“Usually, yes,” answered Remsen. “Of course, there are boys, and men too, for that matter, who are incapable of occupying their minds with two distinct interests. That kind should leave athletics alone. And there are others who are naturally—I guess I mean-unnaturally—stupid, and who, should they attempt to sandwich football or baseball into their school life, would simply make a mess of both study and recreation. But they need not enter into the question of the harm or benefit of athletics, since at every well-conducted school or college those boys are not allowed to take up with athletics. Yes, generally speaking, the boy who comes to school to study can afford to play football, train for football, and think football, because instead of interfering with his studies it really helps him with them. It makes him healthy, strong, wide-awake, self-reliant, and clearheaded. Some time I shall be glad to show you a whole stack of careful statistics which prove that football men, at least, rather than being backward with studies, are nearly always above the average in class standing. March, you’re a hard-worked football enthusiast, and I understand that you’re keeping well up with your lessons. Do you have trouble to attend to both? Do you have to skimp your studies? I know you give full attention to the pigskin.”
“I’m hard put some days to find time for everything,” answered Joel, “but I always manage to make it somehow, and I have all the sleep I want or need. Perhaps if I gave up football I might get higher marks in recitations, but I’d not feel so well, and it’s possible that I’d only get lower marks. I agree with you, Mr. Remsen, that athletics, or at least football, is far more likely to benefit a chap than to hurt him, because a fellow can’t study well unless he is in good health and spirits.”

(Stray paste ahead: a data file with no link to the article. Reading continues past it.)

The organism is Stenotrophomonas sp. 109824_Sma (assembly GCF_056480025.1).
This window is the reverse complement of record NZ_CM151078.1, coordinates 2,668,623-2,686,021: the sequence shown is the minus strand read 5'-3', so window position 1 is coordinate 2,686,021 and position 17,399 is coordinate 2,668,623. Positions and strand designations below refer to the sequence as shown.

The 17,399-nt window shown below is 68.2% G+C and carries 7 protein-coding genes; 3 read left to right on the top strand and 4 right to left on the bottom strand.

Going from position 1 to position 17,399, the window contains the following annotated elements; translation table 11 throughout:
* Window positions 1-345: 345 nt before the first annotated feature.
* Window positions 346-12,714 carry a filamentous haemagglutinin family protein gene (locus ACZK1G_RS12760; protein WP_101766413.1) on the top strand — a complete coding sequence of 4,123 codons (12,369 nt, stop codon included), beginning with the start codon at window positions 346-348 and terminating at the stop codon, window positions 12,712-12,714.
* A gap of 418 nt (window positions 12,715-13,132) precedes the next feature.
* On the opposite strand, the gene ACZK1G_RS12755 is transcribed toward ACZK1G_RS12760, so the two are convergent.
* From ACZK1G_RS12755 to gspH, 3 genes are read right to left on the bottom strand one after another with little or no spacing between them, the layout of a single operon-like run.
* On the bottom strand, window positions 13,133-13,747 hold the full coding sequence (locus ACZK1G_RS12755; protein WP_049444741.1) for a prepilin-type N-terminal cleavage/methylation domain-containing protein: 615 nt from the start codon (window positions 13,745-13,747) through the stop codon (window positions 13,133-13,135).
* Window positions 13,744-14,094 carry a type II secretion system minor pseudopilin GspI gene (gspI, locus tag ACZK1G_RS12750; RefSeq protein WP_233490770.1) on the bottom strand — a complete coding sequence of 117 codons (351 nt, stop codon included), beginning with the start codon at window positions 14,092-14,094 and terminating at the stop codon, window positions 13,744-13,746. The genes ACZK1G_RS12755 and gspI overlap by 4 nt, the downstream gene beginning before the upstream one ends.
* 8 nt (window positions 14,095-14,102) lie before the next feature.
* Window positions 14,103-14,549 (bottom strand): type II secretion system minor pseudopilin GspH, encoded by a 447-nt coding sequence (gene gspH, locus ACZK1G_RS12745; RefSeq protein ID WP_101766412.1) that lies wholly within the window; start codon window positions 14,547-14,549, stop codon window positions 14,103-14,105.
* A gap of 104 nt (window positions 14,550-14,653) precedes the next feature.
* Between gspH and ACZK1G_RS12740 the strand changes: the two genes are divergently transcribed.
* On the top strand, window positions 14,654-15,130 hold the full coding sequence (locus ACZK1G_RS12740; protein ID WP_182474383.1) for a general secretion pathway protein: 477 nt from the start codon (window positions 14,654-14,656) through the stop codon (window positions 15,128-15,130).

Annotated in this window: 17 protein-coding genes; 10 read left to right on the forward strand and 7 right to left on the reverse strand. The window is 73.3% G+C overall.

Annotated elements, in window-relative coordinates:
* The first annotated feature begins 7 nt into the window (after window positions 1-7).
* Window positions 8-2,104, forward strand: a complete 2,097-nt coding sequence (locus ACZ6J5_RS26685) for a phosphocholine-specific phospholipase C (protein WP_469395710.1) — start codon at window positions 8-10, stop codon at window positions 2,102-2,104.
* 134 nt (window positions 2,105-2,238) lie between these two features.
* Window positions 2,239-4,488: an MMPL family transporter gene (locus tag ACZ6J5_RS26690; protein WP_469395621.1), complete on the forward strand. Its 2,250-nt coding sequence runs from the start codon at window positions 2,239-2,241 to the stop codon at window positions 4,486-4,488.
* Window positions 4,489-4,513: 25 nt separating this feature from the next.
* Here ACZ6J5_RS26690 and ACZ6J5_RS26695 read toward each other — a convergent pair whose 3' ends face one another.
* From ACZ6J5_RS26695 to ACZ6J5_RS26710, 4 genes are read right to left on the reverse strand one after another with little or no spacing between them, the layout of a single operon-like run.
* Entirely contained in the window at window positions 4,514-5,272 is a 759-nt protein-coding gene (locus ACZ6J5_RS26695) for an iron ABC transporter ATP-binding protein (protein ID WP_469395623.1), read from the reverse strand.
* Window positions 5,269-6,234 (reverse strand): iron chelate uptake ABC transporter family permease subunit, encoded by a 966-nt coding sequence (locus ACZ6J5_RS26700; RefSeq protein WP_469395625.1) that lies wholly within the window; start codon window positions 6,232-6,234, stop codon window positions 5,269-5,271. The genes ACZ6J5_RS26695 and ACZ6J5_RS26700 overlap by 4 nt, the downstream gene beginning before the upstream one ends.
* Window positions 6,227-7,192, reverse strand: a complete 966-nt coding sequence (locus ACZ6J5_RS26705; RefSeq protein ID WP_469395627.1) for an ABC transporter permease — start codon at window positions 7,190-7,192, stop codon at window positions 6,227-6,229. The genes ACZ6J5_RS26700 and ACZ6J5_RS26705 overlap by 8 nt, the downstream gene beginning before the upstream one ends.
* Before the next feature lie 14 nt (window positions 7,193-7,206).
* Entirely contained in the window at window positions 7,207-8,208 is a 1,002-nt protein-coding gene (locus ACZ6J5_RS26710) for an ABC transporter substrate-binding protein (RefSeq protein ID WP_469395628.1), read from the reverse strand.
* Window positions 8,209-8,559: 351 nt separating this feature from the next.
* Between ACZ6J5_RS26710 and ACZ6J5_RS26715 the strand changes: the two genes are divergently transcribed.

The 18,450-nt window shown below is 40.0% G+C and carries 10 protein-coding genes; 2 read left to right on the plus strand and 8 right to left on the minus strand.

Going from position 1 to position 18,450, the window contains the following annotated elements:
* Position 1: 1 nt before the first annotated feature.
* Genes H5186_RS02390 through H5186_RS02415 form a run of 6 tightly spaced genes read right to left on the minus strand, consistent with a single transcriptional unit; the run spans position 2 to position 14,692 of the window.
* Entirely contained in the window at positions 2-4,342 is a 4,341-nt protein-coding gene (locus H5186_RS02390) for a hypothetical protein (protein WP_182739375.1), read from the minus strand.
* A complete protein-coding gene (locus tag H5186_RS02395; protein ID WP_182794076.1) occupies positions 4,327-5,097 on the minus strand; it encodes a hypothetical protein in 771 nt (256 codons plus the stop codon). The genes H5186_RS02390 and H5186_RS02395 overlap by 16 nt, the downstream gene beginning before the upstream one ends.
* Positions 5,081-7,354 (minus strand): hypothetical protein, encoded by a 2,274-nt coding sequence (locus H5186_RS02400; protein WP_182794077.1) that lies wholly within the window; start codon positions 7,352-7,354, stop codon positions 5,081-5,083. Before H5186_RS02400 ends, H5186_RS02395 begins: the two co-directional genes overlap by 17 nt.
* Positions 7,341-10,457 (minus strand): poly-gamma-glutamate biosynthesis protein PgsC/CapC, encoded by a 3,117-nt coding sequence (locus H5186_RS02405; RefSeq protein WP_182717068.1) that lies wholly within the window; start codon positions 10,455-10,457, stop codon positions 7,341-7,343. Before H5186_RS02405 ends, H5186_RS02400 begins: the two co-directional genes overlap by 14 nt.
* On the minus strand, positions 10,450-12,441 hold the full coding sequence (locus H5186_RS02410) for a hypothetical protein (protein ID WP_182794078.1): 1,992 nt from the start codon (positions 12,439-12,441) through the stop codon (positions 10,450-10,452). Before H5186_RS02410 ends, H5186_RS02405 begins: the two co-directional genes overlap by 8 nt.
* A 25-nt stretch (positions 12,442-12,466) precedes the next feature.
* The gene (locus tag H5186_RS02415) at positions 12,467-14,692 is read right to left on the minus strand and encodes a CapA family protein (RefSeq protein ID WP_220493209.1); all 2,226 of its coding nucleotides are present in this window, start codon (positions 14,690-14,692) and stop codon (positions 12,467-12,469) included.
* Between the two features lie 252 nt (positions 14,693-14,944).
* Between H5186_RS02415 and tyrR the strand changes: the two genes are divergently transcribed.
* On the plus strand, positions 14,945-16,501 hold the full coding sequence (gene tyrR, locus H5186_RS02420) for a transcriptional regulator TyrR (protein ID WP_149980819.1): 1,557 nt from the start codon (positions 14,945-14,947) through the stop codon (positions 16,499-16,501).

“Are you convinced, Digbee?” asked Remsen. Digbee shook his head smilingly.
“I don’t believe I am, quite. But you know more about such things than I do. In fact, it’s cheeky for me to argue about them. Why, I’ve never played anything but tennis, and never did even that well.”
“You know the ground you argue from, and because I have overwhelmed you with talk it does not necessarily follow that I am right,” responded his host courteously. “But enough of such dull themes. There’s West most asleep.—March, have you heard from your mother lately?”
“Yes, I received a letter from her yesterday morning. She writes that she’s glad the relationship is settled finally; says she’s certain that any kin of the Maine Remsens is a person of good, strong moral character.” When the laugh had subsided, Remsen turned to West.
“Have you ever heard of Tommy Collingwood?”
“Wasn’t he baseball captain a good many years ago?”